Thank you very much for all the replies. I apologize for my english. Yes that is what I meant. However the process you have told involves Baking soda. and all the videos I have watched until now, the are always using an alkaline solution known as Cal, pickling lime, slaked lime, hydrated lime etc. Its just like the one he showed in the video i want to make that process completely automated. Using corn to make himoney by doing nixtimalization.

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    Lye used to be the preferred alkaline here however this is a USDA recipe and so had to be food safe and safe to handle.

    Lye can be used with precautions.

    The recipe is for very small batches. To automate this you will need to experiment. The soaking portion of the process could be done continiously with very slow rotating screw conveyors.

    To separate the pericarp from the inner kernel, multiple screens of various sizes will be needed with a rubbing action. The exact type and grade of corn that you have will affect the process.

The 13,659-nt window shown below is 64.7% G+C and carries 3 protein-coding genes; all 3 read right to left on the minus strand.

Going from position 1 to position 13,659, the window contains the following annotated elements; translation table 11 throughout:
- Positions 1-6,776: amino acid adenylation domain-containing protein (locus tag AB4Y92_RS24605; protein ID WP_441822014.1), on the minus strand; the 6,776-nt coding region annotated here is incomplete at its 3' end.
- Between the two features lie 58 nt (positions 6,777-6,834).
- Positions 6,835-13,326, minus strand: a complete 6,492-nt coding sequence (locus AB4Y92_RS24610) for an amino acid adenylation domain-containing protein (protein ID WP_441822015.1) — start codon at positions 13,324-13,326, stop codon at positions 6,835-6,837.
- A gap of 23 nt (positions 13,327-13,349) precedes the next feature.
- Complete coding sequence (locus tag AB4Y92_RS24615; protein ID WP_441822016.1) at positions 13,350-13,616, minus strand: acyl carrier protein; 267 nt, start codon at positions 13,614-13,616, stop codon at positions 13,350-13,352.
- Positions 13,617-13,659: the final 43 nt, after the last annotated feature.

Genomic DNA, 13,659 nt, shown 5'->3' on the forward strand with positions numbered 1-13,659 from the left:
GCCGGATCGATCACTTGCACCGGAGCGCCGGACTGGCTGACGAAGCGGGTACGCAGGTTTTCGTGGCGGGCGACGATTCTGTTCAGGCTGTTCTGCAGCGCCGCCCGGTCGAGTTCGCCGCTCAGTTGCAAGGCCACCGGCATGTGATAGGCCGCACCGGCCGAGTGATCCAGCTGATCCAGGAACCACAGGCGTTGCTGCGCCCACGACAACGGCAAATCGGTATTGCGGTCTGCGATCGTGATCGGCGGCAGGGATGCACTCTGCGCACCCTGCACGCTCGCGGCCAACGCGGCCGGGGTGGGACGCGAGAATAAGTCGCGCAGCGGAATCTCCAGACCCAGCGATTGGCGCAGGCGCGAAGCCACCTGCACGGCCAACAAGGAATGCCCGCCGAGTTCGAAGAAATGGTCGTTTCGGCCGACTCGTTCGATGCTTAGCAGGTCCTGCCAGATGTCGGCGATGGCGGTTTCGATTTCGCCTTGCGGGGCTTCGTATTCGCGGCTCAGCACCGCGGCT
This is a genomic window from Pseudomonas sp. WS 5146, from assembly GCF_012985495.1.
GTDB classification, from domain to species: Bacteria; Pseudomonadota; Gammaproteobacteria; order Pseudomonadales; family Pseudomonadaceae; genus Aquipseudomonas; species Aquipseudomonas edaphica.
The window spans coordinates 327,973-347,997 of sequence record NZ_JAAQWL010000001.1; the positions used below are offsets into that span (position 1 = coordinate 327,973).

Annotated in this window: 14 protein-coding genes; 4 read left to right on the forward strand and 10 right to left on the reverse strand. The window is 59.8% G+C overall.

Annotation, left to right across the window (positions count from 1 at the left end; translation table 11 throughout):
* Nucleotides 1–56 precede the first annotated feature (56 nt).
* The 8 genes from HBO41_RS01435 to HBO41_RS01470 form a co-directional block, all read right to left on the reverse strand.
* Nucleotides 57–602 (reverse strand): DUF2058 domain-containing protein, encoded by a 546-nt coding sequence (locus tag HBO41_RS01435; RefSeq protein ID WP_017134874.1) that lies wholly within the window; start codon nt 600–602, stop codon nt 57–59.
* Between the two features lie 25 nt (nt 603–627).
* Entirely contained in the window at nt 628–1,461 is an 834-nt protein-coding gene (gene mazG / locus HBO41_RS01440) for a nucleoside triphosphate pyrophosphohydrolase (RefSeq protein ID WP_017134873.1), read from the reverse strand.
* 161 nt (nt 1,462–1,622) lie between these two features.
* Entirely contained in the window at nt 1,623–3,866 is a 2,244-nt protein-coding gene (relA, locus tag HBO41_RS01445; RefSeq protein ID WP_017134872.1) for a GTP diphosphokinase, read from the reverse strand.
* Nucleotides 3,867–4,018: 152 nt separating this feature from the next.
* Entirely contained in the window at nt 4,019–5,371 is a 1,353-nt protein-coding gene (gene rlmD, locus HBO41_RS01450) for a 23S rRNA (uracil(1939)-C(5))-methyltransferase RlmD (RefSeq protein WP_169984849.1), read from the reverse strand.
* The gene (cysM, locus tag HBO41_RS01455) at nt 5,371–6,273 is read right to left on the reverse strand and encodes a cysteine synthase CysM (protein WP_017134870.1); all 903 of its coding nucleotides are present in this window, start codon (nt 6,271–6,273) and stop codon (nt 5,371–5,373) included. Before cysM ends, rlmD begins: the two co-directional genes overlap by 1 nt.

Food processors here in the US are very specific about the particular corn that is used for these exact reasons. This makes the development of your process corn supply dependent.

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    Quote Originally Posted by arsi315 View Post
    Thank you for the reply, can you kindly elaborate? where can i see that? is there any video online i can check?
    I can't recall all the details sir.

    but I'm sure in qty (5) minutes of google searching for "Sweet corn de-husking"
    You too can be an expert at it.

  14. #14
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    Quote Originally Posted by TDegenhart View Post
    I think that is the way combines do it.

    Tom
    Yabutt !

    The corn is dry.